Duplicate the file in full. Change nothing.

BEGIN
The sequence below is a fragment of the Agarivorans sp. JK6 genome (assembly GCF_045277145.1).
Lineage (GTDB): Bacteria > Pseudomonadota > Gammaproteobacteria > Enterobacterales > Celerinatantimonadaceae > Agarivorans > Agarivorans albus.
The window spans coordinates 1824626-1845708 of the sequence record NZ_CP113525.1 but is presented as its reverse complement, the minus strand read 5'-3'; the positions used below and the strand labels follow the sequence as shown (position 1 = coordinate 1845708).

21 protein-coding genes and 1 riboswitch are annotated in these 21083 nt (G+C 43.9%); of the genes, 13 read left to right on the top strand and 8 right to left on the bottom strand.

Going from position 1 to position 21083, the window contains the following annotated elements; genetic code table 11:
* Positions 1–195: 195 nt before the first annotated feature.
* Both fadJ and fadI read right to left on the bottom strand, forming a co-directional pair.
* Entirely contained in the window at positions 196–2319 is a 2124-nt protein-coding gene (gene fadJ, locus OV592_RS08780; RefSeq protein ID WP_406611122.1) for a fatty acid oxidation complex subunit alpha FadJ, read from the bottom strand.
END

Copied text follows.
The sequence below is a fragment of the Agarivorans sp. JK6 genome (assembly GCF_045277145.1).
Lineage (GTDB): Bacteria > Pseudomonadota > Gammaproteobacteria > Enterobacterales > Celerinatantimonadaceae > Agarivorans > Agarivorans albus.
The window spans coordinates 1824626-1845708 of the sequence record NZ_CP113525.1 but is presented as its reverse complement, the minus strand read 5'-3'; the positions used below and the strand labels follow the sequence as shown (position 1 = coordinate 1845708).

21 protein-coding genes and 1 riboswitch are annotated in these 21083 nt (G+C 43.9%); of the genes, 13 read left to right on the top strand and 8 right to left on the bottom strand.

Going from position 1 to position 21083, the window contains the following annotated elements; genetic code table 11:
* Positions 1–195: 195 nt before the first annotated feature.
* Both fadJ and fadI read right to left on the bottom strand, forming a co-directional pair.
* Entirely contained in the window at positions 196–2319 is a 2124-nt protein-coding gene (gene fadJ, locus OV592_RS08780; RefSeq protein ID WP_406611122.1) for a fatty acid oxidation complex subunit alpha FadJ, read from the bottom strand.